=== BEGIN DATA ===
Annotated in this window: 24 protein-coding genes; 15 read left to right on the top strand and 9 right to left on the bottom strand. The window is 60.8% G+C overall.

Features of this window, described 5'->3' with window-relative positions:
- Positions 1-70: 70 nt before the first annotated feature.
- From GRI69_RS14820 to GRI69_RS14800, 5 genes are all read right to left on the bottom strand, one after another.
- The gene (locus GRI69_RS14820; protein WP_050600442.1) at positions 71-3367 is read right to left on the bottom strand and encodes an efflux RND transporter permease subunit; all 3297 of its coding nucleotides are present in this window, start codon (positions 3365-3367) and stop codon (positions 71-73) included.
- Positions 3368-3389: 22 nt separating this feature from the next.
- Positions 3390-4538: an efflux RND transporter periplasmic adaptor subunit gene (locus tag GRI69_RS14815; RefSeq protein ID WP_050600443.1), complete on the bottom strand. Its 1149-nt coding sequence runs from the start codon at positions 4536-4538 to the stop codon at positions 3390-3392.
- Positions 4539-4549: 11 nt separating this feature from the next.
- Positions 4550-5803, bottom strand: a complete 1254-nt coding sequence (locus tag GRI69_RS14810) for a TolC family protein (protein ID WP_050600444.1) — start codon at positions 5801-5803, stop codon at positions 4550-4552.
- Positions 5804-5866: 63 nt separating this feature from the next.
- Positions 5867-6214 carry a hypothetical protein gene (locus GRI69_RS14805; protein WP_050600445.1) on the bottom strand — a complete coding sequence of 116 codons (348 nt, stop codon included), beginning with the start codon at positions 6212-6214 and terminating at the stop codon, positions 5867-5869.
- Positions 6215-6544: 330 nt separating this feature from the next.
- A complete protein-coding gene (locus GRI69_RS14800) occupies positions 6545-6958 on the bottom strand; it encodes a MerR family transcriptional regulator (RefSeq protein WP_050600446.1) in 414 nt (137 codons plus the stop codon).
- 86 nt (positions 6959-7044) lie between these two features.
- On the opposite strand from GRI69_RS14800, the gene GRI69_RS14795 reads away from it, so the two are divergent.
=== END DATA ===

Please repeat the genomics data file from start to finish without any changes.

Annotated in this window: 24 protein-coding genes; 15 read left to right on the top strand and 9 right to left on the bottom strand. The window is 60.8% G+C overall.

Features of this window, described 5'->3' with window-relative positions:
- Positions 1-70: 70 nt before the first annotated feature.
- From GRI69_RS14820 to GRI69_RS14800, 5 genes are all read right to left on the bottom strand, one after another.
- The gene (locus GRI69_RS14820; protein WP_050600442.1) at positions 71-3367 is read right to left on the bottom strand and encodes an efflux RND transporter permease subunit; all 3297 of its coding nucleotides are present in this window, start codon (positions 3365-3367) and stop codon (positions 71-73) included.
- Positions 3368-3389: 22 nt separating this feature from the next.
- Positions 3390-4538: an efflux RND transporter periplasmic adaptor subunit gene (locus tag GRI69_RS14815; RefSeq protein ID WP_050600443.1), complete on the bottom strand. Its 1149-nt coding sequence runs from the start codon at positions 4536-4538 to the stop codon at positions 3390-3392.
- Positions 4539-4549: 11 nt separating this feature from the next.
- Positions 4550-5803, bottom strand: a complete 1254-nt coding sequence (locus tag GRI69_RS14810) for a TolC family protein (protein ID WP_050600444.1) — start codon at positions 5801-5803, stop codon at positions 4550-4552.
- Positions 5804-5866: 63 nt separating this feature from the next.
- Positions 5867-6214 carry a hypothetical protein gene (locus GRI69_RS14805; protein WP_050600445.1) on the bottom strand — a complete coding sequence of 116 codons (348 nt, stop codon included), beginning with the start codon at positions 6212-6214 and terminating at the stop codon, positions 5867-5869.
- Positions 6215-6544: 330 nt separating this feature from the next.
- A complete protein-coding gene (locus GRI69_RS14800) occupies positions 6545-6958 on the bottom strand; it encodes a MerR family transcriptional regulator (RefSeq protein WP_050600446.1) in 414 nt (137 codons plus the stop codon).
- 86 nt (positions 6959-7044) lie between these two features.
- On the opposite strand from GRI69_RS14800, the gene GRI69_RS14795 reads away from it, so the two are divergent.